Now, a much better reading of Plath’s “Medusa” than I could provide has been given by Don Tresca. Here is the skinny on the Path poem: the medusa (alternatively, the gorgon and the jellyfish) is the mother, whose past sacrificial care is both being acknowledged and cast off as oppressive in favor of the speaker achieving her own freedom and identity. The final line, then, is an ambiguous victory: “There is nothing between us” suggesting there is no connection between us, the umbilical cord has been cut and I, the speaker, am now on my own; but of course it can also mean that there is no distance or distinction between us, the speaker has failed to become independent, the eely tentacles have cought here.

It is natural to read the Estrada poem as a perspective flip on “Medusa.” This works as a first approximation. “Medusas” might suggest that rather than getting Plath’s biographically rooted drama we are getting a more generalized picture: this is a mother’s perspective on their child’s burgeoning independence which many mothers will share. There are two crucial changes in the situation, beyond the change in perspective.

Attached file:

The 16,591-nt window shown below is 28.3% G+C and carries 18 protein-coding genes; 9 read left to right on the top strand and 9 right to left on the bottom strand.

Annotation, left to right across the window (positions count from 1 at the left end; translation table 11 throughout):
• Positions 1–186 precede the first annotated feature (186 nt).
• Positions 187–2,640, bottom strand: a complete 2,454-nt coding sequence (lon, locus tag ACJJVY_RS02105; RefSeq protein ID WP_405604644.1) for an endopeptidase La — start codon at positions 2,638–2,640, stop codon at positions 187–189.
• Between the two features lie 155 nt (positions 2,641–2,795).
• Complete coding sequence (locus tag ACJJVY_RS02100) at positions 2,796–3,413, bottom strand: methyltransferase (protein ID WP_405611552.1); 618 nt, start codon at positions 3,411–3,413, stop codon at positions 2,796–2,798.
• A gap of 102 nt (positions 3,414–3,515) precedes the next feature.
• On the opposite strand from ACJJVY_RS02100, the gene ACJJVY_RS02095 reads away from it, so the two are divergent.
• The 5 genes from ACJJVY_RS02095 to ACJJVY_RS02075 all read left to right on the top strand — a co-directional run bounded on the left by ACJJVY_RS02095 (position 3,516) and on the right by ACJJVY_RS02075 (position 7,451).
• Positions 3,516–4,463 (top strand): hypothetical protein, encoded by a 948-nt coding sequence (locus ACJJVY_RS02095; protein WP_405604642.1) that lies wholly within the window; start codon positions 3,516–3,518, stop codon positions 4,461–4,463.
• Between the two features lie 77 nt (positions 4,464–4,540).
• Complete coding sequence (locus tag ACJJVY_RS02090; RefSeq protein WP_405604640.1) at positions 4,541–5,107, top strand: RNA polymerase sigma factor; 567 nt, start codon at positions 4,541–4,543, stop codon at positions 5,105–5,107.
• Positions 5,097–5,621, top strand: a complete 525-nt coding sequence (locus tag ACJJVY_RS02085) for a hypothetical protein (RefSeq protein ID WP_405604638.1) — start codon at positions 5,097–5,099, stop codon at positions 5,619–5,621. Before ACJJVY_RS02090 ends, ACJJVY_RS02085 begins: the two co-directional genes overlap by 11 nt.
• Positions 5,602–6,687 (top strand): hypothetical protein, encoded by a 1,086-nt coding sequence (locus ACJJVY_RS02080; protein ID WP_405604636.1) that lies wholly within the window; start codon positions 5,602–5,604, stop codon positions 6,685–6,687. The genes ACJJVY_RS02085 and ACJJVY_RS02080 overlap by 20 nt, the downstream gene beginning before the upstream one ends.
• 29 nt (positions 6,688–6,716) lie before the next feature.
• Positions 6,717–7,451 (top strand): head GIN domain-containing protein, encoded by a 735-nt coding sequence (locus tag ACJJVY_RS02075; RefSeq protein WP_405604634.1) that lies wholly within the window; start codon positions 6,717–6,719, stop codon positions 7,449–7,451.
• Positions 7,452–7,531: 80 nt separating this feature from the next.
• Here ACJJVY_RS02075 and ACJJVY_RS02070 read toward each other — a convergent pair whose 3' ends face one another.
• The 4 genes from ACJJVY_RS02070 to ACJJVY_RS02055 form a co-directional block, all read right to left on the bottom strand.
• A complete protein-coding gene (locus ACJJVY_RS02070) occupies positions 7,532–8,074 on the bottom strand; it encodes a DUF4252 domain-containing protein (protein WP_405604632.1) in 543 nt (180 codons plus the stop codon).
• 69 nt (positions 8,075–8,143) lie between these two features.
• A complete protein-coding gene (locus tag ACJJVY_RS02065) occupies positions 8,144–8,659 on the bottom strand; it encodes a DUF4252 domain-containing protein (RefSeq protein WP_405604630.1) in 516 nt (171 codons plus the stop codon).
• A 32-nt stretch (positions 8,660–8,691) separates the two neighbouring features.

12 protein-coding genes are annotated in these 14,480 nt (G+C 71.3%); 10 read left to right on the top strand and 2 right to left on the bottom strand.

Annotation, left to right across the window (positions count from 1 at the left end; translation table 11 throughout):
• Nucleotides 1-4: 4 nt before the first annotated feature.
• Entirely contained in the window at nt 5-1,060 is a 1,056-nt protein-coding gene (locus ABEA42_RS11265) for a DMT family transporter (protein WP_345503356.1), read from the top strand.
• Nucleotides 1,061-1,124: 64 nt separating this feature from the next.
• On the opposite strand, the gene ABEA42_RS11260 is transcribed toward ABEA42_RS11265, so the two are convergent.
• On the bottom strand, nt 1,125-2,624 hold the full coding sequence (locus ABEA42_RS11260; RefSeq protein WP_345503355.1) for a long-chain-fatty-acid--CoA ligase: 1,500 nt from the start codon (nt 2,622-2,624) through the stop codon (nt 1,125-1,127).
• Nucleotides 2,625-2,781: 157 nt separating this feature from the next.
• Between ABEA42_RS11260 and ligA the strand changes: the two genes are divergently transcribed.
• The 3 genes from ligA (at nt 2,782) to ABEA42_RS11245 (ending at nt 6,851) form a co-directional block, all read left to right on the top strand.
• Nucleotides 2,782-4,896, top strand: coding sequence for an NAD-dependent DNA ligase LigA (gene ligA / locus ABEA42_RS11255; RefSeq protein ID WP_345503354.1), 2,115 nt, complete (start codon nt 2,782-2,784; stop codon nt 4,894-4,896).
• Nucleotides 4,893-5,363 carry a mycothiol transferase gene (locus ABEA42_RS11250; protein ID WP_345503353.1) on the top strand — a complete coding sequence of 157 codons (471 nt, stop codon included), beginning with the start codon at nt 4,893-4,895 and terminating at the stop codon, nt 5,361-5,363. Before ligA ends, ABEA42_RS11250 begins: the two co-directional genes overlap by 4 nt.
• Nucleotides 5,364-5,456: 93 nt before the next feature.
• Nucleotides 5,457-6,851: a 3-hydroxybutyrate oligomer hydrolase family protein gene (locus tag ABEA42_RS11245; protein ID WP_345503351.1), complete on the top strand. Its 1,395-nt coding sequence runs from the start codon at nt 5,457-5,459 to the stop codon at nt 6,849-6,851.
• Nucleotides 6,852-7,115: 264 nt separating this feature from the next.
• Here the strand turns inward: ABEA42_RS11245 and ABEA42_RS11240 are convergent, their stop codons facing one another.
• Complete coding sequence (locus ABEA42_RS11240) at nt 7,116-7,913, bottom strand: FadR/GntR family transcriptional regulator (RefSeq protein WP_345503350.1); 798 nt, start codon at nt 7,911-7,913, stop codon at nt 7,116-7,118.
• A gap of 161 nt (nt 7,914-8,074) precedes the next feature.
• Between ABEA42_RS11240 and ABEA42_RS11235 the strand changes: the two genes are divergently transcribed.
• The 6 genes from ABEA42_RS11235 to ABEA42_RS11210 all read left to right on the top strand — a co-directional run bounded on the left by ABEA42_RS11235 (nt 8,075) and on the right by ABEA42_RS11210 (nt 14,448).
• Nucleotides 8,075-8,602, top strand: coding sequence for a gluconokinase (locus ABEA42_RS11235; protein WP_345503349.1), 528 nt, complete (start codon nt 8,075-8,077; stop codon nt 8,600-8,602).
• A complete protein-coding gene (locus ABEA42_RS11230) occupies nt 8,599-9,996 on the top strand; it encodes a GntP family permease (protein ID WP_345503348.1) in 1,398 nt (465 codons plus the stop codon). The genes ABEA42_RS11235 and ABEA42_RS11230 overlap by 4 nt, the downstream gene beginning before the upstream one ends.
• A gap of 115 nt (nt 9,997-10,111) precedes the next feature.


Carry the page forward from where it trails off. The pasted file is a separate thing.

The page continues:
1. There is some dissociation here between the medusa and speaker. Perhaps the medusa too has been generalized to a metaphor for any paralyzing obstacle.
  2. Estrada’s you seems to be much less successful in forging her own path than Plath’s I: where Plath’s I was metaphorically a boat fording the sea (“my keel’s shadow”), Estrada’s you is in much danger of being consumed by the sea (and is like “the wreckage of a ship”).

Still, these might not be changes in the narrative so much as consequences of the change in perspective.

  1. The mother does not see herself as a medusa, i.e. as the monster the child must evade/slay. Instead what has driven the child away is something within the child — “a motive to head towards the world,” “a red impulse” — and not the “stooges” of the mother.